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As Apple gears up for AR headset, Snap writes off $39.9M in unsold Spectacles

By Mike Wuerthele

Snap this week dramatically missed Wall Street estimates, reporting a net loss of $443.2 million -- with a big write-off of $39.9 million in Snap Spectacles about a year after release. Should Apple jump in to the headset market as rumored, Snap's own wearable ambitions may only get worse.

In its quarterly earnings statement, Snap said that it had misinterpreted "strong early demand" for the wearables, and ordered far more Spectacles than it needed. Aggravating the problem, more consumers returned the product than predicted.

Out of the $207.9 million in revenue the company reported, a "substantial amount" of the $5.4 million in "other" revenue category came from the spectacles.

As a result of the earnings fumble, the company will be completely redesigning the Snapchat app, and warned of a "strong likelihood" that the process will disrupt the business in the short term.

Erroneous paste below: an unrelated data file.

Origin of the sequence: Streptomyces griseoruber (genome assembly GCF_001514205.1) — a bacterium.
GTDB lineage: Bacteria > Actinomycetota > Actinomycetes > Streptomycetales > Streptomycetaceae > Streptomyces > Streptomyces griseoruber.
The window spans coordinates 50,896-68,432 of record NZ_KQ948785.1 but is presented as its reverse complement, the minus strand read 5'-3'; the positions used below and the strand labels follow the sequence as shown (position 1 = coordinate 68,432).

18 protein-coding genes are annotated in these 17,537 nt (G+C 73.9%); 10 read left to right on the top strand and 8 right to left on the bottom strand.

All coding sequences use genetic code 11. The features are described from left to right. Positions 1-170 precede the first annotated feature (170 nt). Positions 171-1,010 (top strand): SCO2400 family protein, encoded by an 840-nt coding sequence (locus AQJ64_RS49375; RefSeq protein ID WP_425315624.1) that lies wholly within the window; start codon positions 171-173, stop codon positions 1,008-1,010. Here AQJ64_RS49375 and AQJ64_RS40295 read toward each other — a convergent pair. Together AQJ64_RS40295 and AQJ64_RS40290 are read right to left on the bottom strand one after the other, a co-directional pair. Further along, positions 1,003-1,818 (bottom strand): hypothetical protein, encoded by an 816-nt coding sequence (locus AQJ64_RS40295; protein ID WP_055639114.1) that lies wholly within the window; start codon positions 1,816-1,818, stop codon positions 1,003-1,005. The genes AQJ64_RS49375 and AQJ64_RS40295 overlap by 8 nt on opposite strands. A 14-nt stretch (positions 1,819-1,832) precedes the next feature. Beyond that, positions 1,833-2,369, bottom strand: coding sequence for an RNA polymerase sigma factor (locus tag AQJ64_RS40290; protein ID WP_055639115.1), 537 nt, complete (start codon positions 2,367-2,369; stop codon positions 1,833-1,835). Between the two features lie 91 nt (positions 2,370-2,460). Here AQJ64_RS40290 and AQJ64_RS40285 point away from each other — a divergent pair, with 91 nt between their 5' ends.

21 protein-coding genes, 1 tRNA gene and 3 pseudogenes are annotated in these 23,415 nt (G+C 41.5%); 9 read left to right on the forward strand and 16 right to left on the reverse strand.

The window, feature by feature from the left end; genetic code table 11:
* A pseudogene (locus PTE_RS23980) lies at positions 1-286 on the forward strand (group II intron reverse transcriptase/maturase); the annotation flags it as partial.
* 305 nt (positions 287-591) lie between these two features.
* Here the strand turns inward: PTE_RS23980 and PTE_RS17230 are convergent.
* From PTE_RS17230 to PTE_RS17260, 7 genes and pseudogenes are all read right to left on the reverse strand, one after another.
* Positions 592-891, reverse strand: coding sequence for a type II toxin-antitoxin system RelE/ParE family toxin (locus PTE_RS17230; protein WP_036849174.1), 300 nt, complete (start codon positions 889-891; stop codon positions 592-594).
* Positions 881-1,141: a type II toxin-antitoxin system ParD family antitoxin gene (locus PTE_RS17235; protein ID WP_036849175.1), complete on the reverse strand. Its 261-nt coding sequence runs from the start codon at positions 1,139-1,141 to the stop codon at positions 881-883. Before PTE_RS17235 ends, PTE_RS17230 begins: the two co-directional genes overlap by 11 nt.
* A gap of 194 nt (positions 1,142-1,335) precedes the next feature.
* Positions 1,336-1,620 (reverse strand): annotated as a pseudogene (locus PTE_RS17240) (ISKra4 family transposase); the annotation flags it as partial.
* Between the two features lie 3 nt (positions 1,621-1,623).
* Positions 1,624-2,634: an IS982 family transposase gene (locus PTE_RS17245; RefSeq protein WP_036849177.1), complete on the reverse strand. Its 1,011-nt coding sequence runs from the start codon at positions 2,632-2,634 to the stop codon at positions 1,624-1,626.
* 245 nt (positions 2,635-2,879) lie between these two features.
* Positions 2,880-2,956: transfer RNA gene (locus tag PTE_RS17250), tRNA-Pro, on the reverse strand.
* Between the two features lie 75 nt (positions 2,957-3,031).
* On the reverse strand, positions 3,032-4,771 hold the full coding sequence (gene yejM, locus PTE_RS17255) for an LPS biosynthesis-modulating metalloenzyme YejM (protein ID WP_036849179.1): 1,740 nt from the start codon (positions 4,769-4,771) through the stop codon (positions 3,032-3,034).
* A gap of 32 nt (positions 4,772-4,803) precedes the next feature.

"We don't yet know how the behavior of our community will change when they begin to use our updated application," Snap CEO Evan Spiegel said. "We're willing to take that risk for what we believe are substantial long-term benefits to our business."

A pair of Spectacles cost $129.99 at release, and is still bundled with a charging case and cable. Black, coral, and teal colors of the Specs are available. In February, expenses for the Spectacles were greater than earnings -- a trend that continues to present.

Snap's first hardware is superficially similar to Google Glass, but designed only to shoot between 10 and 30 seconds of first-person video, mostly for use with Snapchat. The video is also recorded in a unique circular format, meaning that people watching a clip in Snapchat get a seamless view regardless of which way they're holding their phone.

Apple is said to be hard at work on a full-fledged augmented reality headset for launch as soon as 2020, running a new operating system dubbed "rOS" and codenamed "T288." While likely intended for augmented reality, any rumored headset will be able to snap pictures or take videos of what the wearer is looking at.

Additionally, a rumor started on Facebook claiming that the service would be shutting down because of "copyright and legal issues" -- which has since been addressed on the company's @Snap and @Snapchat Twitter accounts.

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